Patient information on Sialadenitis
Who is this information for?
This information is for patients, families and carers for the management of sialadenitis.
What is Sialadenitis?
Sialadenitis is an infection (viral or bacterial) or inflammation of the salivary glands. Sialadenitis can occur in the parotid, submandibular or sublingual glands.
A person with sialadenitis may have the following symptoms:
- Pain & swelling around the cheek, jaw or mouth
- Fever or chills
- Pus in the mouth
- Trouble opening the mouth or swallowing
- Dry mouth
- Visible stones in the mouth or a gritty feeling
How do I manage Sialadenitis?
- Drink plenty of water.
- Encourage salivation – this can be assisted by eating sour hard candy or other sour food or drink.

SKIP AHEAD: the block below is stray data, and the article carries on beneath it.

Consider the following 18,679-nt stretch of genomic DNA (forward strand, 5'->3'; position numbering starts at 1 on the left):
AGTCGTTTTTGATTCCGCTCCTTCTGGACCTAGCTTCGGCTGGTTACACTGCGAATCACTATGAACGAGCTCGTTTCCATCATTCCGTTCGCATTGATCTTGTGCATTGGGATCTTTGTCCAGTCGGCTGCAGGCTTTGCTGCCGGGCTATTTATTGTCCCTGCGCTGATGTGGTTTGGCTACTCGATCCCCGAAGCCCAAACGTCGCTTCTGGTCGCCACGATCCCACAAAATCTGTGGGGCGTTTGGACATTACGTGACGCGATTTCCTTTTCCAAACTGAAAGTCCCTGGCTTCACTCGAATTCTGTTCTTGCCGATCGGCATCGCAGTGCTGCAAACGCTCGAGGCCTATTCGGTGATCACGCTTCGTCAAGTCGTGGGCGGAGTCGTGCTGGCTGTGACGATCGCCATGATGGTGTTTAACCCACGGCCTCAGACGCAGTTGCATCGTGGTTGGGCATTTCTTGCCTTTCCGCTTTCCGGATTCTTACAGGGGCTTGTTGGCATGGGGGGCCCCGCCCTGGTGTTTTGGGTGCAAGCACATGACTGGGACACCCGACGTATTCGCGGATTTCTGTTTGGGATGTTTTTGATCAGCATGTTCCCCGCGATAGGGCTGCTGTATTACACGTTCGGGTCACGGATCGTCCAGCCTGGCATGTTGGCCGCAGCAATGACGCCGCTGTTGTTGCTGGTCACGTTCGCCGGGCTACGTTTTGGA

- You may need to take an over the counter analgesic to treat the pain (e.g. Paracetamol, Ibuprofen)
- You may require oral antibiotics that will be prescribed by your doctor. Occasionally you may require antibiotics in your vein
- Gently massage the skin over the affected gland
- Warm moist towel or wash cloth compress onto the skin over the area for 10-15 mins, every few hours.
Also read information about Glandular Fever (Infectious Mononucleosis)
Concerns or questions?
You can contact your ENT Specialist at the Melbourne ENT Group (MEG):
Your GP is also the best contact for ongoing care and concerns.